Welcome to a new Flute Friday/Saturday! I have started a new series on my Twitter page called Dr. G’s Daily Flute Tips. Please check it out @RTGeier and subscribe to receive my daily inspirational flute advice.
Today’s flute blog will not be as deep or informative as some of my previous blogs. Sometimes it is meaningful to simply step back and appreciate the beauty that others have found in our art. The flute and flute playing has been represented in countless paintings created by world renowned artists throughout the ages. Below are some of my favorite works of art presenting the flute in different performance scenarios under a wide range of interpretations. Use these images to inspire your flute playing. Find the beauty that exists on the other side of the stage.
Flute Concert with Frederick the Great in Sanssouci, 1850-1852 by Friedrich von Menzel
This painting was produced by Friedrich von Menzel for Franz Kugler’s History of Frederick the Great series. The flutist depicted in this painting is Friedrich II, or as he is also referred, Frederick the Great, who reigned as the King of Prussia from 1740-1786. Frederick the Great, known as a flutist and composer, is depicted here performing a flute concert on the occasion of a visit from his sister, the Margavine of Bayreuth. What is most notable in this scene is the very high placement of the music stand, preventing the King from making eye contact with the ensemble (I know a few band directors that would have a huge problem with this stand placement but I guess when you are the King you can basically do whatever you want. Please nobody give Donald Trump a flute…..). The King is also performing with his back to the audience. Is this a rehearsal or a performance? Whom is Frederick the Great really performing to in this painting?
The Fifer, 1866 by Édouard Manet
The Fifer was created by the Realist painter Édouard Manet in 1866 and is presently displayed at the Musee d’Orsay in Paris. This painting, created with oil on canvas, features a young boy dressed in a military uniform playing a fife made of dark wood and silver keys against a stark background. A brass carrying case for the instrument is placed on the figure’s right side. The head-on angle of the performer gives the painting a photographic style (as if the fife player was taking a selfie). This painting is often interpreted to be “cartoonish” but I think the starkness of the work suggests a great heaviness associated with performing as a role in warfare rather for enjoyment of the instrument.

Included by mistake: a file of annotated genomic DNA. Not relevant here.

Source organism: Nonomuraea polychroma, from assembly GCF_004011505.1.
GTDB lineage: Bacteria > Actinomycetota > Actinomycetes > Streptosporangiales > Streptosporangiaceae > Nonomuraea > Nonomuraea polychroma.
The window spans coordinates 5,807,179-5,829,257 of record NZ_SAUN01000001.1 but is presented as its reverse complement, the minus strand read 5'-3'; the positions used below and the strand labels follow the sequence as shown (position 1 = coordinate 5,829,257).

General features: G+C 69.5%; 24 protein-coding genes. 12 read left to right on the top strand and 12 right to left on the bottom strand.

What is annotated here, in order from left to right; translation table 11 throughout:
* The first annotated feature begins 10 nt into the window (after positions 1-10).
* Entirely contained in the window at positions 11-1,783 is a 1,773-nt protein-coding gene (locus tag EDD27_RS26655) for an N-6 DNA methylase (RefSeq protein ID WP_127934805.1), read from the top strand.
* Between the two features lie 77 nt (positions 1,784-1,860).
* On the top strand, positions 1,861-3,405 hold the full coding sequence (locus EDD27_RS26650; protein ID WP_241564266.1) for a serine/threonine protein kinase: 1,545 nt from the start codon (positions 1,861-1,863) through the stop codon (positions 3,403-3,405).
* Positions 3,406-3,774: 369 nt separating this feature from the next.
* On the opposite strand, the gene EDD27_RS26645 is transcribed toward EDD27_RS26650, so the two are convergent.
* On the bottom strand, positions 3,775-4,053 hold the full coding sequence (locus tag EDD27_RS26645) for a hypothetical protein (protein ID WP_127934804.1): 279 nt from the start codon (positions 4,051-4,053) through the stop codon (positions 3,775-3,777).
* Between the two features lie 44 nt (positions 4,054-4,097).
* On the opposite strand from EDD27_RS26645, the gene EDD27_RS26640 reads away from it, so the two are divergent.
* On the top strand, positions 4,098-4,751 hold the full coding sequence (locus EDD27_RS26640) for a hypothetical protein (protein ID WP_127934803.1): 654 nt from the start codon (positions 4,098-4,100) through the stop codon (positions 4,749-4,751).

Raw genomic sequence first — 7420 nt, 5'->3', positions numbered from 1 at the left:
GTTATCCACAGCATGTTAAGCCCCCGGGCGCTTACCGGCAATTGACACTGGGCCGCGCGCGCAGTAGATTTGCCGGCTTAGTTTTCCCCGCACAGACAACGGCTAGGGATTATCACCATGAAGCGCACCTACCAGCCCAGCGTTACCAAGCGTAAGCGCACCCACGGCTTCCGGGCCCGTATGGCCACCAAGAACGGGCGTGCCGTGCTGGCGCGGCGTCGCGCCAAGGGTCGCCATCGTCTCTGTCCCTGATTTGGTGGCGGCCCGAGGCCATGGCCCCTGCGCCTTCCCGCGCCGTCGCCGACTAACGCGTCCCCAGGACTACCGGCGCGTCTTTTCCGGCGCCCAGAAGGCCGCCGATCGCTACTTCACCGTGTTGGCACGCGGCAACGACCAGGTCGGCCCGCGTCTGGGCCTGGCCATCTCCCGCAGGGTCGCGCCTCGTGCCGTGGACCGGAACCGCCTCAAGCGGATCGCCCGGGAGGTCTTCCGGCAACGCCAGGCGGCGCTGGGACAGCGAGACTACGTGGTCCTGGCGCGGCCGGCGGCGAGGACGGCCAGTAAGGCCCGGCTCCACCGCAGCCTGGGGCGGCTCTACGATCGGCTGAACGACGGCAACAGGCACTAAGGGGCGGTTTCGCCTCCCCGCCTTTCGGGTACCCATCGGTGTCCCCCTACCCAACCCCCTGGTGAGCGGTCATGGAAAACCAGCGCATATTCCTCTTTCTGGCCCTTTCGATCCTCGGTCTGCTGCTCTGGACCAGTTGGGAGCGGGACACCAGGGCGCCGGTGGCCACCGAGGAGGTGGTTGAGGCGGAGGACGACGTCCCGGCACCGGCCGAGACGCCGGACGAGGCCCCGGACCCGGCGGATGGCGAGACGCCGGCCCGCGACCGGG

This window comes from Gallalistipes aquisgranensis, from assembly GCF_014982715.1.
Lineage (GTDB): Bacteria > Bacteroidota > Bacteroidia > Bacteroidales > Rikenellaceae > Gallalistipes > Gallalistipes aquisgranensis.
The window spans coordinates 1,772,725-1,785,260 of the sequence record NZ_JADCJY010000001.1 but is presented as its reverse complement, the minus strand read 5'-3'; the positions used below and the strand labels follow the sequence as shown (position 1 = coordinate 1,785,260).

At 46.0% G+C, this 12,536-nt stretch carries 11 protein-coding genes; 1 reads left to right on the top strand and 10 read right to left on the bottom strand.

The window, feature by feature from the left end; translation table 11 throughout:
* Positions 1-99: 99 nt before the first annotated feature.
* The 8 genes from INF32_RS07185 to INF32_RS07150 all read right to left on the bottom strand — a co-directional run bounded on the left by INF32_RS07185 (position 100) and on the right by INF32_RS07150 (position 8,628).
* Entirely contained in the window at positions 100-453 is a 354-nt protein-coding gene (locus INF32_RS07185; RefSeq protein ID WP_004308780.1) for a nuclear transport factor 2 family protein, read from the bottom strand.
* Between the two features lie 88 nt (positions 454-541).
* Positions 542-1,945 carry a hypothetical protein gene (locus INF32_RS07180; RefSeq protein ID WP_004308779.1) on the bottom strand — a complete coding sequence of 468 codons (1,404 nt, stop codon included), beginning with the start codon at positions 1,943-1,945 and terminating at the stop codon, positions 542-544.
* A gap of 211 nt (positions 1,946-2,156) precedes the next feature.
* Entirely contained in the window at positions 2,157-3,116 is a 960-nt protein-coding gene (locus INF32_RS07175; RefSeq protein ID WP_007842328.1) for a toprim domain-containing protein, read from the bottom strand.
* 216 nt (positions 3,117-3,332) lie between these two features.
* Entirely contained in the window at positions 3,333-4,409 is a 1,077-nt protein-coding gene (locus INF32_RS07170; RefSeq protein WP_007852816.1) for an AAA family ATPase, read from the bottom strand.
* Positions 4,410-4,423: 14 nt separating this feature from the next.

The Flute Player by Charles Bargue (1880)
Created by Charles Bargue, who was known for his academic and dry approach to drawing, this painting features a flute player in a long white coat practicing the baroque flute with his back to the viewer. The focal point of the painting of course is the score, giving us the impression that we are reading the music along with the figure. We are both just spectators of the score. There is no audience in this painting suggesting that it is a portrayal of a practice session (and the music laying on the floor next to the instrument case would confirm this interpretation). What is the piece that he is practicing? If this is a baroque piece we can see that the ornamentation has been written out rather than improvised. This work shows the side of performance that the public does not get to see – the toil, planning and solitary hard work that goes into performing.
Orchestra at the Opera by Edgar Degas
This painting is the most important to me from this collection as it features Joseph Henri Altes, whose work I analyzed in my cumulating DMA paper, playing in the pit orchestra at the Paris Opera. Composed in 1870 by Edgar Degas, the space in the painting is divided into three zones. The bottom of the painting features the edge of the pit, the center the musicians of the pit, and the top the stage where ballerinas dance to the music performed by the pit musicians. The focal point of the painting is the musicians which are traditionally hidden from view during an opera performance but whose role is seminal to the performance on stage. Legend has it that Degas knew many of the musicians in the portrait personally including Désiré Dihau, the bassoonist featured at the center of the painting (who, as we know, is not seated in the traditional position that the bassoonist sits in an orchestra). Like The Flute Player, this painting depicts the side of performance that the audience does not often get to see and the toil of performance.
The Snake Charmer, 1907 by Henri Rousseau
Henri Rousseau once remarked to Pablo Piscasso, “Basically, you do in an Egyptian style what I do in the modern style.” The Snake Charmer, commissioned by Robert Delaunay’s mother, features the figure of a snake charmer in a creepy Garden of Eden on a dark evening charming a terrifying snake by playing the flute. This painting has been linked to Surrealism as the dense colors create an other-worldly atmosphere (Voldemort would be shaking in his boots). I love this painting because it shows the mythological ties to the flute and the darkness that the instrument may portray under a different light. The flute is not always the light, shimmering silver lining on the clouds above but may also represent hidden melodies and the darkness between day and dusk.
Do you have a favorite painting featuring the flute or a flute player? How are you inspired by the paintings above? Do you have an interpretation of these works that connects to your flute playing? Please comment below!